In his new book, Tyler Green argues that landscape was Emerson’s method of glorifying territories shaped and bordered by White men.
A new book compiles unstaged public photographs by 100 artists of all ages, hailing from 31 countries spanning Ghana to Iran.
Titled simply Miranda July, Prestel’s excellent new “mid-career retrospective” of the artist highlights July’s enduring interest in the very darkest aspects of human existence.
For It Speaks to Me, Jori Finkel asked 50 artists, from Marina Abramović to David Hockney, “to discuss a museum piece that intrigues or inspires them from their hometown.”
Michael Glover takes nothing for granted in his art criticism; he is not dogmatic, nor does he seem to have axe to grind.
Julia Jacquette’s Playground of My Mind is a graphic memoir of growing up with the modernist playgrounds of Manhattan, and how their concrete geometries influenced her later art.
By crafting tiny paper replicas of brutalist London buildings, the design studio Zupagrafika encourages a better appreciation for concrete architecture.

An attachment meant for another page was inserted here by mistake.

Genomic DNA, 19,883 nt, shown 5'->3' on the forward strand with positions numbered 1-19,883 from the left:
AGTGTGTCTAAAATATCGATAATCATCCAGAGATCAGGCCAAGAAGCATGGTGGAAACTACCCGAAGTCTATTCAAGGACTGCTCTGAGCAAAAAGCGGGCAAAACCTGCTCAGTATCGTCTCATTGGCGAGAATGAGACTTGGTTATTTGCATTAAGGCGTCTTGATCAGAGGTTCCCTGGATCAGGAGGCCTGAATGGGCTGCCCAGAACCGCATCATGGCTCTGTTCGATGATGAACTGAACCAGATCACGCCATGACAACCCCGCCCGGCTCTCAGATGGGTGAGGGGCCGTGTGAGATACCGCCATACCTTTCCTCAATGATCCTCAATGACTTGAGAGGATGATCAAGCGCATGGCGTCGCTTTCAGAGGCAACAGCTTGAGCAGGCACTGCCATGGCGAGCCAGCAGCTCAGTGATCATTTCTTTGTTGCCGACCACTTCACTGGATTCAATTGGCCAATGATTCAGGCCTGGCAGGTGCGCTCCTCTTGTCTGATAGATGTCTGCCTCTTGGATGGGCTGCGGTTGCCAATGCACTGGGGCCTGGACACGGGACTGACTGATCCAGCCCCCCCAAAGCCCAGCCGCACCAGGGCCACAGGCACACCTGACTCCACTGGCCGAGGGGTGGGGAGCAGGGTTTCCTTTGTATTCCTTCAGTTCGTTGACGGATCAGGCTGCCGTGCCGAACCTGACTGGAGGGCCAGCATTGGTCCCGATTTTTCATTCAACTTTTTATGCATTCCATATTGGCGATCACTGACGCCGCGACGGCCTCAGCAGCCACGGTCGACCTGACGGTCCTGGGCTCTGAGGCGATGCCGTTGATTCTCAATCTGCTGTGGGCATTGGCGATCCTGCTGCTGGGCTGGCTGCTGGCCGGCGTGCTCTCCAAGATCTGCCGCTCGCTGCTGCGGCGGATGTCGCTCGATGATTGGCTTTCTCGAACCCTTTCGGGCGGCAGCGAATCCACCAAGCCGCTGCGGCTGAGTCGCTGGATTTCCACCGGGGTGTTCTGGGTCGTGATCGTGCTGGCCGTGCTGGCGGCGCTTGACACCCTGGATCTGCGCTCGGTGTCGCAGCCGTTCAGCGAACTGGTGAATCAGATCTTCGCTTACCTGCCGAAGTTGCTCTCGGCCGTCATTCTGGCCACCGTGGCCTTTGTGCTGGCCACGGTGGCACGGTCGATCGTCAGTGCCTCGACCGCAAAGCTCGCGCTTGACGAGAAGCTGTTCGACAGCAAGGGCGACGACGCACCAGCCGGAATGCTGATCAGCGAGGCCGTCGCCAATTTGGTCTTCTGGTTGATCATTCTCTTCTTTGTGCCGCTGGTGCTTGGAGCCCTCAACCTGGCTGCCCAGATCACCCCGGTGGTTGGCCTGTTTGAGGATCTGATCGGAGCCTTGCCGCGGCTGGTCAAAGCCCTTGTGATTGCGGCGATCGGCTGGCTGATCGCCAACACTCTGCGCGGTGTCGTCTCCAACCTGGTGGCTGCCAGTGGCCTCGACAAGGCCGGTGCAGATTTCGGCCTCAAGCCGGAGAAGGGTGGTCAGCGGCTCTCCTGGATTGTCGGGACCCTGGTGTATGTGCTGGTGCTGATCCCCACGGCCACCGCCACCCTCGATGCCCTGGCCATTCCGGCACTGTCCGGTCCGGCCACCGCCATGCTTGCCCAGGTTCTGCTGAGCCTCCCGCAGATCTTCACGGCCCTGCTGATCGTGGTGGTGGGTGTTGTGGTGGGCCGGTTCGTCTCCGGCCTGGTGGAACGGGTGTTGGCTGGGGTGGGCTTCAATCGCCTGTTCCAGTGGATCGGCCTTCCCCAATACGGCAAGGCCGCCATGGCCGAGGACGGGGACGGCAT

Since 1999, Australian artist Andrew Rogers has traveled the seven continents creating modern geoglyphs with local populations, representing symbols significant to the area’s culture with indigenous stone.
There’s a beauty in the bovine’s domesticated body that inspired Daniel Naudé to spend two years taking portraits of cows.
A new book published by Prestel explores the history of emoji and its rise as a global communication phenomenon.
Natural history storerooms are a bit like drowned Noah’s Arks, with specimens from every realm of the animal world posthumously preserved.
Art Nouveau’s organic shapes surfaced thanks to some underwater inspiration.